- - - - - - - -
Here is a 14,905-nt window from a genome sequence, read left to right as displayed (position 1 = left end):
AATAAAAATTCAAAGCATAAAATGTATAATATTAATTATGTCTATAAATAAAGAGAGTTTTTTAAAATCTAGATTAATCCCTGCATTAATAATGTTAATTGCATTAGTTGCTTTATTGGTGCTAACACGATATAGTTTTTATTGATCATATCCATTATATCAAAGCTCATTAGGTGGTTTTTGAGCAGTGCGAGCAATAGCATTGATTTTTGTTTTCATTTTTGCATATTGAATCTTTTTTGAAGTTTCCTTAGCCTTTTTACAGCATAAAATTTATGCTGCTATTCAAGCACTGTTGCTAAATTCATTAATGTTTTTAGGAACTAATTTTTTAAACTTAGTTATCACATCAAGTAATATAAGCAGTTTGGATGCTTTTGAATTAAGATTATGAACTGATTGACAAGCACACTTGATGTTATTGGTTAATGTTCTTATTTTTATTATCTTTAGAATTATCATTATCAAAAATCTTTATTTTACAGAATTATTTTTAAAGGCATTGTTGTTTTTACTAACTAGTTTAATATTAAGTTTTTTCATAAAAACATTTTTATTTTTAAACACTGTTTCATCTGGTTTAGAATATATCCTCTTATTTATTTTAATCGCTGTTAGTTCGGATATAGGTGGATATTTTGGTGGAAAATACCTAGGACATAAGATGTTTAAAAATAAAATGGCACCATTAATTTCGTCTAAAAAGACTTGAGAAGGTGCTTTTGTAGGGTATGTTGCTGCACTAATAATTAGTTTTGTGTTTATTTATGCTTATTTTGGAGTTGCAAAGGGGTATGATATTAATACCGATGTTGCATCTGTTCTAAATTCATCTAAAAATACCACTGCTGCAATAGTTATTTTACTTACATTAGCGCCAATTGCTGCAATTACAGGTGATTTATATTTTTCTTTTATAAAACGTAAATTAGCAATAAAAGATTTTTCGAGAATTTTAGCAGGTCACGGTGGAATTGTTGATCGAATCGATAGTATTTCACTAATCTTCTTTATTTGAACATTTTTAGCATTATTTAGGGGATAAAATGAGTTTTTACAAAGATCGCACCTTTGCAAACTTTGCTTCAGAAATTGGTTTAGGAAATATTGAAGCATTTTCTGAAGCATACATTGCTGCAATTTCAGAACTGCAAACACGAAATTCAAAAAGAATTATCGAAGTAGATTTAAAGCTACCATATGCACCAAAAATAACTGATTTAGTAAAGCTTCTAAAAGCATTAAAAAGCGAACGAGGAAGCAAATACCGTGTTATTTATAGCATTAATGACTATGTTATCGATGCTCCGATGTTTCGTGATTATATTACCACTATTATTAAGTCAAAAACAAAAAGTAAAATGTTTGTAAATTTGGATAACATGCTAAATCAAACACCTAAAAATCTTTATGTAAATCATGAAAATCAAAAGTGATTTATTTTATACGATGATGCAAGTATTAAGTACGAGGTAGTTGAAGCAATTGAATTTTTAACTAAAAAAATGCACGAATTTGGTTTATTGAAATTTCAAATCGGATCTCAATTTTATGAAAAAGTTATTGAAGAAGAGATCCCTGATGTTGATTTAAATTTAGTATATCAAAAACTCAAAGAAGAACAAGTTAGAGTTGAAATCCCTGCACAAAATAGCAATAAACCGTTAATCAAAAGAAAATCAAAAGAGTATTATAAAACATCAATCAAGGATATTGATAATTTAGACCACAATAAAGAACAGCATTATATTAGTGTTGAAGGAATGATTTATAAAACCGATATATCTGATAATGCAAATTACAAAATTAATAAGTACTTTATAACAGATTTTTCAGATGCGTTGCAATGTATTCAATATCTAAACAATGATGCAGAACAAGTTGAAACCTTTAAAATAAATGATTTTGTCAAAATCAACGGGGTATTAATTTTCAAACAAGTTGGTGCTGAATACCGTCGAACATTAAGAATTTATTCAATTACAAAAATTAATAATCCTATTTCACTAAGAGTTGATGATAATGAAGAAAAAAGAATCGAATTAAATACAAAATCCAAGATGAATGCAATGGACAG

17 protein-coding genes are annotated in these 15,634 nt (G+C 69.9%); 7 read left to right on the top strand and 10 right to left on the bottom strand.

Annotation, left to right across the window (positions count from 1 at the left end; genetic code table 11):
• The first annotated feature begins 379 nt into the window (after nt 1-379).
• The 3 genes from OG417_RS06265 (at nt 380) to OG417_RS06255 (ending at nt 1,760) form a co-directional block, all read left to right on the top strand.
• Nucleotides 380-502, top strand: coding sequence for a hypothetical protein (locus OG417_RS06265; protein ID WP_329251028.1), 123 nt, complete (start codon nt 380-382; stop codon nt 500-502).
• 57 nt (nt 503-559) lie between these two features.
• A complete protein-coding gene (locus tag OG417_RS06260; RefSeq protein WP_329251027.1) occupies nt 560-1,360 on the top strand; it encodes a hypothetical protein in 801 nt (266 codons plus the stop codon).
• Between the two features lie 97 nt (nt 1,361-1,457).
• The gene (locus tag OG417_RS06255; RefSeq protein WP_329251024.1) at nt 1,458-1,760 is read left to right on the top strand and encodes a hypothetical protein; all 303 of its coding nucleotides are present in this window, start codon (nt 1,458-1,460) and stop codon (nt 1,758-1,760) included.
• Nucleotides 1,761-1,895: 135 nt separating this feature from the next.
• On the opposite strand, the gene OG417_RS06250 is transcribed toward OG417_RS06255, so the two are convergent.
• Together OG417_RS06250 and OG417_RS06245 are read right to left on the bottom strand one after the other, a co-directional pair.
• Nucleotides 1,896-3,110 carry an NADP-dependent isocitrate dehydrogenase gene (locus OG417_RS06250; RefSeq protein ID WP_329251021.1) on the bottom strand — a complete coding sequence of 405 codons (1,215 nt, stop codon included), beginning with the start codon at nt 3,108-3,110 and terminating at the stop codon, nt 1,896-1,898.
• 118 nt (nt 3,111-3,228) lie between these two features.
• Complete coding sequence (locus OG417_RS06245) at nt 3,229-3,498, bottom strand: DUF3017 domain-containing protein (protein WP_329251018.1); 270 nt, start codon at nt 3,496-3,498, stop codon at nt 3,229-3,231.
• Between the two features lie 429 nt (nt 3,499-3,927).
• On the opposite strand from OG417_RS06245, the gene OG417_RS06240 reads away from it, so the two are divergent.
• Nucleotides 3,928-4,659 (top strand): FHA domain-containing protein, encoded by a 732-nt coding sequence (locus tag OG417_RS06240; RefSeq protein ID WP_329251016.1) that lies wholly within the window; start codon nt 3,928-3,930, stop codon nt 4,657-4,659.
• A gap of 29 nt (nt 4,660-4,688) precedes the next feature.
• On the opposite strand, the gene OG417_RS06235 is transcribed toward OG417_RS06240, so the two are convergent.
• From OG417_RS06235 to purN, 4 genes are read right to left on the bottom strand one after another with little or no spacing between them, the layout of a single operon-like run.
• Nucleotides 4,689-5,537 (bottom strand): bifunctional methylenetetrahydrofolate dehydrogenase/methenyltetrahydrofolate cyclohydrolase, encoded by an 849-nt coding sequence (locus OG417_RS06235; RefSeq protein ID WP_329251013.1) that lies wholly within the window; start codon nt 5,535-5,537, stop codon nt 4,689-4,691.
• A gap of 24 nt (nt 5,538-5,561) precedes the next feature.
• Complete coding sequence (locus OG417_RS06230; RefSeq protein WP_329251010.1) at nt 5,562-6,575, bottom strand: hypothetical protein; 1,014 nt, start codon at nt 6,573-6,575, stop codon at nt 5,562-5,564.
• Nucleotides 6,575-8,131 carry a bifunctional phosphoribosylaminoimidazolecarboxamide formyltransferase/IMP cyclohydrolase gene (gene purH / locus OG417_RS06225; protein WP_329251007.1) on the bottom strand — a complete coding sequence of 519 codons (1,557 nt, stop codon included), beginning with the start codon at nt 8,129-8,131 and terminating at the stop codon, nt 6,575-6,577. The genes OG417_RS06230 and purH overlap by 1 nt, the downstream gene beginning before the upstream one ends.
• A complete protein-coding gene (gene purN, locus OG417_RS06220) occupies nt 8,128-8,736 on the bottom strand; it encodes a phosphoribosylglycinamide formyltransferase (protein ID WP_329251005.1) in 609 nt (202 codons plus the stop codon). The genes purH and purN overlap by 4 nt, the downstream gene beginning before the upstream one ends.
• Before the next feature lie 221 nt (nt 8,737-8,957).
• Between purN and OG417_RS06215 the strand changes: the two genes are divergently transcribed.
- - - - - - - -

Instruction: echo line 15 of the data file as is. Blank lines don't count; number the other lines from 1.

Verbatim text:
• Nucleotides 1,896-3,110 carry an NADP-dependent isocitrate dehydrogenase gene (locus OG417_RS06250; RefSeq protein ID WP_329251021.1) on the bottom strand — a complete coding sequence of 405 codons (1,215 nt, stop codon included), beginning with the start codon at nt 3,108-3,110 and terminating at the stop codon, nt 1,896-1,898.